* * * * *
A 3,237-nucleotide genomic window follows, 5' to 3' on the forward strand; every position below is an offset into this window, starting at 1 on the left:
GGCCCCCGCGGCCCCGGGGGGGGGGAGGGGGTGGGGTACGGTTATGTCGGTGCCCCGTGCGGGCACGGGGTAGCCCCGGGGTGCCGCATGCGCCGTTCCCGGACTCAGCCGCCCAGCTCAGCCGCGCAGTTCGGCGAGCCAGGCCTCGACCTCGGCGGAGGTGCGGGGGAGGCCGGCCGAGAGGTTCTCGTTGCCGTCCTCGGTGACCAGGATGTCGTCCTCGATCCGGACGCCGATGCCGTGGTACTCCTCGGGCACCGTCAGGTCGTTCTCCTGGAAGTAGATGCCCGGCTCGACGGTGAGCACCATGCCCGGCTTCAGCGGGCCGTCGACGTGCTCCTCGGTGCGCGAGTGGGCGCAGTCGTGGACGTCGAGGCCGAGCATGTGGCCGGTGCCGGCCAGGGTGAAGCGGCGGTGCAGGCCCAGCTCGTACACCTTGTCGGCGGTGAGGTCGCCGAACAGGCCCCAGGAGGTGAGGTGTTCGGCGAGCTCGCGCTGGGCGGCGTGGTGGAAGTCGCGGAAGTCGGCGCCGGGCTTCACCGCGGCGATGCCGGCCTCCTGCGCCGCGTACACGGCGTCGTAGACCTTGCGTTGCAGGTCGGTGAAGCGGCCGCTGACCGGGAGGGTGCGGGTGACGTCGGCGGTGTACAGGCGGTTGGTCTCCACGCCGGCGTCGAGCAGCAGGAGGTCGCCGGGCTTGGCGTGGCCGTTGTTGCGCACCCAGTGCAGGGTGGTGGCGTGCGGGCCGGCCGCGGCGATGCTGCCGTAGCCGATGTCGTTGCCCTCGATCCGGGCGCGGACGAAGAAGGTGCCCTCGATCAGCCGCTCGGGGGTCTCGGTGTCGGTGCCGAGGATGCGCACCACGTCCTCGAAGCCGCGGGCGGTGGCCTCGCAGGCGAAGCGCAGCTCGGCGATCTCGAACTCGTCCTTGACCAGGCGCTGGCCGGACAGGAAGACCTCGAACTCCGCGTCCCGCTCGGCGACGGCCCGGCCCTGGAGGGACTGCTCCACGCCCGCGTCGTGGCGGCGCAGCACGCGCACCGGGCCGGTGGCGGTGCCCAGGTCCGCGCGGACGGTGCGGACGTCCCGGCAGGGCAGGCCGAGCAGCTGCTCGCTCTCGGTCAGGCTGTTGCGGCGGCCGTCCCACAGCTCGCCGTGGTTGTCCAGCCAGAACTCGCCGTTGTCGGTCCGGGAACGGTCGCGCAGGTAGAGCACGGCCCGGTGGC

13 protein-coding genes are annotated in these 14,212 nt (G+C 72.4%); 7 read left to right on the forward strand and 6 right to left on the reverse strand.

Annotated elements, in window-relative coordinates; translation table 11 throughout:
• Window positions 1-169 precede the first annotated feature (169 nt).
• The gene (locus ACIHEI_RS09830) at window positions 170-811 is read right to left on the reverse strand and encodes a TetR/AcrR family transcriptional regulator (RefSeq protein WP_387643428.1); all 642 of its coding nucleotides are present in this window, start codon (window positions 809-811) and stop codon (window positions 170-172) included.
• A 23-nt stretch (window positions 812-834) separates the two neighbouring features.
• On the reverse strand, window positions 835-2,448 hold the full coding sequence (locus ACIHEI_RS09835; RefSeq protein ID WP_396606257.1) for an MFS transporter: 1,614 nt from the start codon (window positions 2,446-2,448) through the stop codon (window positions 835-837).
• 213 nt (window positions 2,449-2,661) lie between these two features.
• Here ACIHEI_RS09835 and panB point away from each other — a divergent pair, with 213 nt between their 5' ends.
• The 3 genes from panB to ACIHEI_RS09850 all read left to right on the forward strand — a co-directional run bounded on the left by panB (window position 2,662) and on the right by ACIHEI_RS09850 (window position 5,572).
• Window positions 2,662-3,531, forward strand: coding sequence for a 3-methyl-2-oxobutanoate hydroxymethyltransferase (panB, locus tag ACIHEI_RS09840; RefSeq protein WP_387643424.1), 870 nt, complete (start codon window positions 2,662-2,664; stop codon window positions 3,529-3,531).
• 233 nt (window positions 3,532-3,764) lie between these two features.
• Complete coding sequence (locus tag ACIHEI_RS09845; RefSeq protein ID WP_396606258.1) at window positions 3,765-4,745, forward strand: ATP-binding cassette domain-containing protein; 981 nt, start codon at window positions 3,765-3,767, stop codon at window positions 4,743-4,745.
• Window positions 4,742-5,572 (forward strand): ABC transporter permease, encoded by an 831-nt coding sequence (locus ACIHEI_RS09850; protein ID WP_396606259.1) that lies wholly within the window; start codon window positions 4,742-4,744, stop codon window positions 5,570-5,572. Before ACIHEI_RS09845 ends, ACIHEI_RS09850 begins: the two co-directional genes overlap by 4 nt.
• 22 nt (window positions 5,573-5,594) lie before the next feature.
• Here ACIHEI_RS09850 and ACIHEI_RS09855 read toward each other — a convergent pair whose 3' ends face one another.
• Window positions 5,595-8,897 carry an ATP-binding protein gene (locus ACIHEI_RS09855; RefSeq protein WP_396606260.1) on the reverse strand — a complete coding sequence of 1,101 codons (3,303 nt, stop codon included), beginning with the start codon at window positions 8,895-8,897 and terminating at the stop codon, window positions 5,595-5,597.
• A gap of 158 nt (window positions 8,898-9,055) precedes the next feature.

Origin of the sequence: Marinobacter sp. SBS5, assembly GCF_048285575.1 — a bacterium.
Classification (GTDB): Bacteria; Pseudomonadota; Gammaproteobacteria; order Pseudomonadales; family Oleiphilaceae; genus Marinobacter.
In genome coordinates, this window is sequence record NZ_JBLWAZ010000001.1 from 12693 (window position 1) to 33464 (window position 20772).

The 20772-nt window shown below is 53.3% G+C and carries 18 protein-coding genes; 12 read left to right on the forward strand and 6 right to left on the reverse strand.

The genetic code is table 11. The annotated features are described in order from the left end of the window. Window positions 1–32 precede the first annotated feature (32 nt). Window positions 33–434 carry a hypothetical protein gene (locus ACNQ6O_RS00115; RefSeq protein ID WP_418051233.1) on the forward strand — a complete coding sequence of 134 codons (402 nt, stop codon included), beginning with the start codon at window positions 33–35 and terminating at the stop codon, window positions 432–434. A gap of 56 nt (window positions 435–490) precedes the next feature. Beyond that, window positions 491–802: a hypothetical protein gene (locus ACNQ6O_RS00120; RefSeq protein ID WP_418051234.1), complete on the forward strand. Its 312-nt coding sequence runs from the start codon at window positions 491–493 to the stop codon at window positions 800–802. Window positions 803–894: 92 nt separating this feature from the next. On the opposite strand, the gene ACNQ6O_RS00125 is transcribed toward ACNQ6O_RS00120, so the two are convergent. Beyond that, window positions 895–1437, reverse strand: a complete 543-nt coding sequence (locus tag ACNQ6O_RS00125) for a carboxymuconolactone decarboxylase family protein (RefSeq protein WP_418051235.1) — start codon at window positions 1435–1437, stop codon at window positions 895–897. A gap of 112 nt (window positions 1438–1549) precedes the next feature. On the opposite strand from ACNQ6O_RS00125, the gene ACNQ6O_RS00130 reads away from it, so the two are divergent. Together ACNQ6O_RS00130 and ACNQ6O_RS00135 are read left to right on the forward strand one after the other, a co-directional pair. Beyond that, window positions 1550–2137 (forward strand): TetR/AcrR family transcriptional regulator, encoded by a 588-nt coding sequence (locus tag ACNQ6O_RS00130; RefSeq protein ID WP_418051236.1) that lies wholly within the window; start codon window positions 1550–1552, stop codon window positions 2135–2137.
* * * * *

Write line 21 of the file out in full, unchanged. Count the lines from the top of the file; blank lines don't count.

Classification (GTDB): Bacteria; Pseudomonadota; Gammaproteobacteria; order Pseudomonadales; family Oleiphilaceae; genus Marinobacter.